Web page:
Recently I wrote a book report on Tacoma author Burr B. Anderson’s second book, High Seas Darkness.
I promised my readers I was going to read Mr. Anderson’s first book, The Drummer, and when finished I would write another book report.
The other day I settled into my comfortable den reading chair, put my feet up on the ottoman and cracked open The Drummer. Burr Anderson amazed me with how he was able to rivet my attention and leave me begging for more all within a tight two page first chapter.Book jacket, The Drummer.
I know you will find this hard to believe, but remember I am old enough to qualify for the phrase, “The Life and Times of Joe Boyle”.
One of my life adventures was working for ten years in the insurance business during and after college. In the early 1960s I spent time with a wonderful mentor by the name of Garrison D. Haines at Robinson Jenner Insurance Brokerage – Valu-Mart Insurance Division. Valu-Mart was owned by the Weisfield family and was much like Costco today. Valu-Mart was located in what is our present day Pierce County Annex.
In my last two years of college I had the opportunity to become a Kemper scholar. May I hasten to disclose that being a Kemper Scholar did not mean I was an intellectual. It did mean I sweet talked Kemper Insurance into paying my junior and senior years tuition at the University of Puget Sound. I worked for James S. Kemper Agency in Chicago the summer of 1965. After graduating from college I racked up 7 years service with New York Life Insurance in Tacoma as a sales representative and estate planner.
Why am I telling you this? Because the subject of life insurance is woven into the fabric of Burr Anderson’s first book. The story that takes place is made possible by a violation of an old insurance principle called “insurable interest”. Namely, when a new insurance policy is taken out, the named beneficiary normally has a desire for the insured to live as long as possible. In this story, the beneficiary wants the insured to die as soon as possible. How can that be? A background in insurance is not required for you to enjoy reading The Drummer, but with my explanation of insurable interest you will find the book interesting on a different level.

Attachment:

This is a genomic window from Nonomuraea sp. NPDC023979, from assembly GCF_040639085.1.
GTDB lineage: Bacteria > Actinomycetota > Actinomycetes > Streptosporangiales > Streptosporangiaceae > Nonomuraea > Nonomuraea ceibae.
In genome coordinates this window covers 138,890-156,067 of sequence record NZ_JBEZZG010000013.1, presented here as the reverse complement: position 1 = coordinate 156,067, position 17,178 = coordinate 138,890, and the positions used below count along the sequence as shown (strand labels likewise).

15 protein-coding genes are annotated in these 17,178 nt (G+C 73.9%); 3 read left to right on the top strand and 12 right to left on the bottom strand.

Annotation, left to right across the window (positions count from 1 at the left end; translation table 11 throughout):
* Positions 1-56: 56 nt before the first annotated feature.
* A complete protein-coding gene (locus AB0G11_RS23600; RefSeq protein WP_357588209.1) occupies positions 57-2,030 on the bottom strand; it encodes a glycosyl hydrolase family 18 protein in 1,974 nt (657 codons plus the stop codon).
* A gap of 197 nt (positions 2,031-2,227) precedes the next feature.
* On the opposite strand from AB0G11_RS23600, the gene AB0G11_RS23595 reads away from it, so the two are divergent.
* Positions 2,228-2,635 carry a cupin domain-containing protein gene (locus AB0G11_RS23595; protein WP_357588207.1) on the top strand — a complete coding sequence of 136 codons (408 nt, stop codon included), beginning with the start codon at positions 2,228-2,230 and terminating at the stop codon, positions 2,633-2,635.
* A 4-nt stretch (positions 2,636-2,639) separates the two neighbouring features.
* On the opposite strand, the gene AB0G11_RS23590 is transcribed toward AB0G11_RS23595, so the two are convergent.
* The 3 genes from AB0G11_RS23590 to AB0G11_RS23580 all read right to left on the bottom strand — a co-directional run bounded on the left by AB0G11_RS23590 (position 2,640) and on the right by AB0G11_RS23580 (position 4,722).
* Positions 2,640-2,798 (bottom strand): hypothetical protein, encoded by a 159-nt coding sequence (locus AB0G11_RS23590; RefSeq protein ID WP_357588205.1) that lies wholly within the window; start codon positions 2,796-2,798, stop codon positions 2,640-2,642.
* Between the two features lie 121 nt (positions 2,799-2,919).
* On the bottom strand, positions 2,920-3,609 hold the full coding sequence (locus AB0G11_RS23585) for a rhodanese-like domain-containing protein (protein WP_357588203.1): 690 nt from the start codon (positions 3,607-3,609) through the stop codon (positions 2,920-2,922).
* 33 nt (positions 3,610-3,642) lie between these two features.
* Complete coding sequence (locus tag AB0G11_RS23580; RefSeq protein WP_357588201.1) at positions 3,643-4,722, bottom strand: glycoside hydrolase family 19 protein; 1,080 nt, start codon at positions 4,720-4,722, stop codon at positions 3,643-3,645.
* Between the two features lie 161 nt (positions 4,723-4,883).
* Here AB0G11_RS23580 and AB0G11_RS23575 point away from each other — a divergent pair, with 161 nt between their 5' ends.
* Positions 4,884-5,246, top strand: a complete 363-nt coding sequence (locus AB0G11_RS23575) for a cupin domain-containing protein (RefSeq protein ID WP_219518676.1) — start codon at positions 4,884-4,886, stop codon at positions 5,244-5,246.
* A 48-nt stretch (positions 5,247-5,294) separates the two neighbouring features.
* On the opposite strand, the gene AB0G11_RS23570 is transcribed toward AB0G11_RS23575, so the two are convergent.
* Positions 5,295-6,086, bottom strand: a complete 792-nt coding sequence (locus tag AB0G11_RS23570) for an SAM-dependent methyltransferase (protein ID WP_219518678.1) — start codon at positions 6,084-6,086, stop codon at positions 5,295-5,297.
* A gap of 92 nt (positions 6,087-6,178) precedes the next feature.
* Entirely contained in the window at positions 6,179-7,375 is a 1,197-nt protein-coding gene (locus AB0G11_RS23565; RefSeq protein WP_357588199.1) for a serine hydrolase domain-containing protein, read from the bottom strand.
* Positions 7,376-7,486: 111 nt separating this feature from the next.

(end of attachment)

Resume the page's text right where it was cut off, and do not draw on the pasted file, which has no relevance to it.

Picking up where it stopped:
With Burr Anderson’s permission, I am going to share Chapter 1 with you in its entirety.
The Drummer – Burr B. Anderson
Villa Park, CA
He turned the corner at Mesa Drive and walked in the direction of Canyon Circle. This was the third time that he had been on Canyon Circle and after a hundred visits to this street on Google Satellite Maps, he felt like he was in his own neighborhood. The target house was just a few homes ahead and was on the right side of the quiet street. It was a typical Villa Park home, ranch style, on a winding street with no sidewalks. Sunset was several hours earlier and the sky was partially cloudy. His right hand went deep into his jacket’s pocket as he fingered the plastic bag.
Villa Park is the smallest incorporated city in Orange County, California. Completely surrounded by the City of Orange, Villa Park is only a little more then two square miles in size. The city does not have its own police department, but has it’s public safety needs served by the Orange County Sheriff Department.
A final glance around the neighborhood indicated that he was alone on Canyon Circle. After taking a few more steps he spotted the boxwood hedge and large trunk of a palm tree that he had already selected as a staging area. Trying to be as casual as possible he stepped behind the hedge and found him positioned behind the palm and finally out of site.
The plastic bag was pulled from his jacket and it’s contents spread on the dirt between the five-foot hedge and palm tree. As he knelt down on a piece of plastic that had been in the bag, he felt the pressure from the silencer that he had taped to his thigh under his faded wrangler jeans. Almost 8 inches long, the AAC Evolution suppressor would lower the sound of a gunshot by about 40 decibels. He mentally reviewed his checklist — preparation, staging, the hit, escape and evidence destruction.